Nearly 30 years ago I wrote a short article for the Human Rights Defender about the ‘right’ to own guns. In those days there wasn’t much to say. Even in the gun-crazy United States of America (USA), the courts had consistently ruled that the vaunted Second Amendment to the Constitution was no obstacle to regulation of firearms; its power was psychological and political, rather than legal. My article was prompted by the emergence of rights rhetoric from the Sporting Shooters Association of Australia (SSAA), part of the Australian pro-gun lobby, which had formed an alliance with the US National Rifle Association (NRA). This article briefly reviews how the relationship between gun ownership and human rights has fared since then, and where Australia stands.
History of gun 'rights' in the USA and Australia
Like the NRA, the SSAA had for many years succeeded in blocking improvements to our patchwork of gun laws by threatening to mobilise votes against any reform-oriented political party. In 1992, the Australian gun lobby crept closer to its US big brother by claiming there existed a right to bear arms in Australia. However, subsequent decades saw the two nations move further apart on gun control.
In 2008, that putative American individual right became real when the Supreme Court reversed its position and declared, based on the Second Amendment, that the law banning handguns in Washington DC was invalid.1 Two years later the Court also struck down a handgun ban in Chicago.2 While these were major victories for the pro-gun lobby, gun control advocates could draw some comfort from the Court’s observation that the Second Amendment is not unlimited and still permits a wide range of gun control measures.
Meanwhile in Australia, the gun rights cause suffered a setback after the 1996 massacre of 35 people at Port Arthur, Tasmania. Then-Prime Minister John Howard secured consensus among all jurisdictions on the National Firearms Agreement (NFA),3 setting new minimum standards for all states and territories. The NFA’s main pillars were a ban and buyback of self-loading rifles and shotguns, registration of all firearms, and tougher licensing requirements including the obligation to prove a ‘genuine reason’ for having a gun. On the latter, the NFA declares: ‘[p]ersonal protection is not a genuine reason’.4 This is a crucial point of difference with the USA, where personal protection is a very common motivation for acquiring guns. Australia’s personal protection exclusion frames gun ownership as a privilege since arguments for the rights interpretation are grounded in a notional right to self-defence. In fact, the NFA’s opening paragraph affirms that ‘firearms possession and use is a privilege that is conditional on the overriding need to ensure public safety’.5 A privilege, not a right. This principle is incorporated, expressly or implicitly, in our state and territory firearm laws.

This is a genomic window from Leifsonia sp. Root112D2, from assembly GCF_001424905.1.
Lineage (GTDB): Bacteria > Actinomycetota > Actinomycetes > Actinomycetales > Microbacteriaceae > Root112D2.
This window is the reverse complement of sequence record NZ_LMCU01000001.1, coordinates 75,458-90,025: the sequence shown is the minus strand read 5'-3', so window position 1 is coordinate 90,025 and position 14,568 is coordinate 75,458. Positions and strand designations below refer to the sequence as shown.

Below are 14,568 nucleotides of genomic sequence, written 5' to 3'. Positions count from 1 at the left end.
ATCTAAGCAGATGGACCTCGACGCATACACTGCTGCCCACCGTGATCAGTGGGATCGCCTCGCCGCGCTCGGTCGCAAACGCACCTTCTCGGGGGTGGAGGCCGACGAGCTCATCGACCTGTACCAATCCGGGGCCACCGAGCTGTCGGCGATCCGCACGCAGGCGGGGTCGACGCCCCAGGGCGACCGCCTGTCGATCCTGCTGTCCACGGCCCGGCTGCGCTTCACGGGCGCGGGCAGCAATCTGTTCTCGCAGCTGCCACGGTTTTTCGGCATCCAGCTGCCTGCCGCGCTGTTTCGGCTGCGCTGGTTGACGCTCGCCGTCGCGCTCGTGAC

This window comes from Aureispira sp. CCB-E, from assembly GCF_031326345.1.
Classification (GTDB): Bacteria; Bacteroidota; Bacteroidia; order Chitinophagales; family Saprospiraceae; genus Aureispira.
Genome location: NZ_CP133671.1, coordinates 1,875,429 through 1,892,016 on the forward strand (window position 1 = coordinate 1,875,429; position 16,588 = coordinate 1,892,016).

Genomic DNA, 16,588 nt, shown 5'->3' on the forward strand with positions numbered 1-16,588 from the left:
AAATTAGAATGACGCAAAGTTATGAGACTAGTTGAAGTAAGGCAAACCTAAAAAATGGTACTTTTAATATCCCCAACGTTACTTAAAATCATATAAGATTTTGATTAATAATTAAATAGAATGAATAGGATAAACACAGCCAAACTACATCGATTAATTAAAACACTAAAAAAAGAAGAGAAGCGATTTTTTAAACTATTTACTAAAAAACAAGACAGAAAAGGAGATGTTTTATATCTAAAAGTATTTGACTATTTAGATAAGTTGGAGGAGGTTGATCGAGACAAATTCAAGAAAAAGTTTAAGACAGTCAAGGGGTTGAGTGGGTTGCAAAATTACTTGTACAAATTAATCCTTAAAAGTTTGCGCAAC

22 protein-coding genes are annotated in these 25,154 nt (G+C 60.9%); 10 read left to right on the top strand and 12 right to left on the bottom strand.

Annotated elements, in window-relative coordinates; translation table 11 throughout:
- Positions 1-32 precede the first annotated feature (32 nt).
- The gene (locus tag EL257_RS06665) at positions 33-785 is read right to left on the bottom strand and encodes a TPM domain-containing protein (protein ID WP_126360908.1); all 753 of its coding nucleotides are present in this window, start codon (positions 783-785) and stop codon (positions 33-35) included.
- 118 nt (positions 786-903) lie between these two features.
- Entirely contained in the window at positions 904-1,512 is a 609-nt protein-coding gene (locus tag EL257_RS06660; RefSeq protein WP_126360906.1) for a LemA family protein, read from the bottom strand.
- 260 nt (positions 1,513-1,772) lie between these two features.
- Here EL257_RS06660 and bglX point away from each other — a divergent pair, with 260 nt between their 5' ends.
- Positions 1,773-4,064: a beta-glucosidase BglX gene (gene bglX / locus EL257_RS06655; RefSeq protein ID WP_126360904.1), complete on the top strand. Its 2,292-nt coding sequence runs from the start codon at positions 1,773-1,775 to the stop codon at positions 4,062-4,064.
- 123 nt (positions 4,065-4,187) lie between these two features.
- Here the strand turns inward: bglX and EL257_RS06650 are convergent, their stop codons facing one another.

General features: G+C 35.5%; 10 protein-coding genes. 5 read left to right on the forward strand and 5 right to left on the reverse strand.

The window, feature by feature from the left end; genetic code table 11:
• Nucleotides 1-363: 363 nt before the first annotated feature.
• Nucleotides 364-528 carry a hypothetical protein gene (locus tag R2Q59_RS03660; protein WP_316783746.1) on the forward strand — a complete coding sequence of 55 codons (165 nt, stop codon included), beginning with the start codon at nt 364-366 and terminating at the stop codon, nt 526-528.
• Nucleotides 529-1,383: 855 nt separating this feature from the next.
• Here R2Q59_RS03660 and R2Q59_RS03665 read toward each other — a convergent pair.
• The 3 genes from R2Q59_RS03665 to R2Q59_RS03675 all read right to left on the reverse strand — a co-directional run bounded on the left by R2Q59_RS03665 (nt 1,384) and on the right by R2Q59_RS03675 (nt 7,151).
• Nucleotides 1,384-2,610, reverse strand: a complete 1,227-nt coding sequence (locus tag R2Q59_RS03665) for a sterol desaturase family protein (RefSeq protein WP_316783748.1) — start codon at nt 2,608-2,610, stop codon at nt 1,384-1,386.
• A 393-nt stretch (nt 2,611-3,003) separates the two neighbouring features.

Nonetheless, some pro-gun lobbyists continued to insist on an Australian right to own firearms, and at least one has sought support from the courts. Martin Essenberg, a former One Nation political candidate in Gympie, Queensland, protested the gun laws by inviting arrest, showing the police several guns that he held without a licence. He was convicted twice in the local court for unlicensed possession, and appealed unsuccessfully to the District Court. He then sought leave to appeal twice in the Queensland Court of Appeal,6 and twice in the High Court of Australia – all unsuccessfully.7 In all the proceedings Mr Essenberg relied on ancient sources of human rights. The Magna Carta of 1215, he said, entitled him to a trial by jury rather than a local magistrate. Further, the English Bill of Rights of 1688, guaranteeing the right of Protestants to have arms for self-defence, invalidated the Weapons Act 1990 (Qld) under which he had been convicted. Both higher courts denied him leave to appeal, since those two venerable documents, while influential, do not override laws made by parliaments in Australia.
Guns and human rights in international law
The convergence of guns and human rights has received considerable attention internationally over the past 30 years, particularly as the United Nations (UN) pushed for countries to cooperate in preventing gun trafficking and violence. The focus has been on the victims of abuses committed with firearms, rather than on ownership rights. Gun proliferation and misuse affect human rights directly through injuries, killings, rapes and threats; but also in a broader sense by creating a climate of insecurity and burdening the health and criminal justice systems